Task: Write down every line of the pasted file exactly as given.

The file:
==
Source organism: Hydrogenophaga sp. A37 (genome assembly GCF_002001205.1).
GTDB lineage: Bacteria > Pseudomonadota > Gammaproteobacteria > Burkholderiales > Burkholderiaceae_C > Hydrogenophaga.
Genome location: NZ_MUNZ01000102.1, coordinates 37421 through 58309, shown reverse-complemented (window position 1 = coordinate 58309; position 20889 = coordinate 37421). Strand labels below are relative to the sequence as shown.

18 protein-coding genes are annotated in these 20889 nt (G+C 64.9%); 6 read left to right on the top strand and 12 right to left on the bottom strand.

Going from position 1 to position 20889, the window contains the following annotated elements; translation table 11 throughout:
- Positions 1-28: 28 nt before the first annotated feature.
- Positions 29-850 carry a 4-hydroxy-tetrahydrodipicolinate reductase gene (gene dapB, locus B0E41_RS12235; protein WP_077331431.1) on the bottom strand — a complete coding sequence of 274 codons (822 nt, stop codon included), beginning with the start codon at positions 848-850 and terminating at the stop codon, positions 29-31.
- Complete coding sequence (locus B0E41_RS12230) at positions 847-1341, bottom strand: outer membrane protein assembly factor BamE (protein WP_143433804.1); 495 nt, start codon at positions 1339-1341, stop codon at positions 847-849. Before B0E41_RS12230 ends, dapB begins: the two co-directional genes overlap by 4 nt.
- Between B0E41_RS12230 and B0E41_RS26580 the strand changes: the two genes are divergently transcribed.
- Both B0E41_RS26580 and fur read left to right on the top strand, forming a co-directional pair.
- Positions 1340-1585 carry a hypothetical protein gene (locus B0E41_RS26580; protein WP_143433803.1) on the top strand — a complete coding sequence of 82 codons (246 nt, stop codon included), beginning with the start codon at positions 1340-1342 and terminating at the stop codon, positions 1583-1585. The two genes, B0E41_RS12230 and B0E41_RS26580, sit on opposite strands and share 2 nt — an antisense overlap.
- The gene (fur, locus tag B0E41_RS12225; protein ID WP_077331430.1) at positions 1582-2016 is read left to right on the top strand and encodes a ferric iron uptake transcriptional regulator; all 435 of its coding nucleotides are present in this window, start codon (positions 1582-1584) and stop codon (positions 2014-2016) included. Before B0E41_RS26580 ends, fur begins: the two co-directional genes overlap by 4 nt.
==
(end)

Source organism: Hydrogenophaga sp. A37 (genome assembly GCF_002001205.1).
GTDB lineage: Bacteria > Pseudomonadota > Gammaproteobacteria > Burkholderiales > Burkholderiaceae_C > Hydrogenophaga.
Genome location: NZ_MUNZ01000102.1, coordinates 37421 through 58309, shown reverse-complemented (window position 1 = coordinate 58309; position 20889 = coordinate 37421). Strand labels below are relative to the sequence as shown.

18 protein-coding genes are annotated in these 20889 nt (G+C 64.9%); 6 read left to right on the top strand and 12 right to left on the bottom strand.

Going from position 1 to position 20889, the window contains the following annotated elements; translation table 11 throughout:
- Positions 1-28: 28 nt before the first annotated feature.
- Positions 29-850 carry a 4-hydroxy-tetrahydrodipicolinate reductase gene (gene dapB, locus B0E41_RS12235; protein WP_077331431.1) on the bottom strand — a complete coding sequence of 274 codons (822 nt, stop codon included), beginning with the start codon at positions 848-850 and terminating at the stop codon, positions 29-31.
- Complete coding sequence (locus B0E41_RS12230) at positions 847-1341, bottom strand: outer membrane protein assembly factor BamE (protein WP_143433804.1); 495 nt, start codon at positions 1339-1341, stop codon at positions 847-849. Before B0E41_RS12230 ends, dapB begins: the two co-directional genes overlap by 4 nt.
- Between B0E41_RS12230 and B0E41_RS26580 the strand changes: the two genes are divergently transcribed.
- Both B0E41_RS26580 and fur read left to right on the top strand, forming a co-directional pair.
- Positions 1340-1585 carry a hypothetical protein gene (locus B0E41_RS26580; protein WP_143433803.1) on the top strand — a complete coding sequence of 82 codons (246 nt, stop codon included), beginning with the start codon at positions 1340-1342 and terminating at the stop codon, positions 1583-1585. The two genes, B0E41_RS12230 and B0E41_RS26580, sit on opposite strands and share 2 nt — an antisense overlap.
- The gene (fur, locus tag B0E41_RS12225; protein ID WP_077331430.1) at positions 1582-2016 is read left to right on the top strand and encodes a ferric iron uptake transcriptional regulator; all 435 of its coding nucleotides are present in this window, start codon (positions 1582-1584) and stop codon (positions 2014-2016) included. Before B0E41_RS26580 ends, fur begins: the two co-directional genes overlap by 4 nt.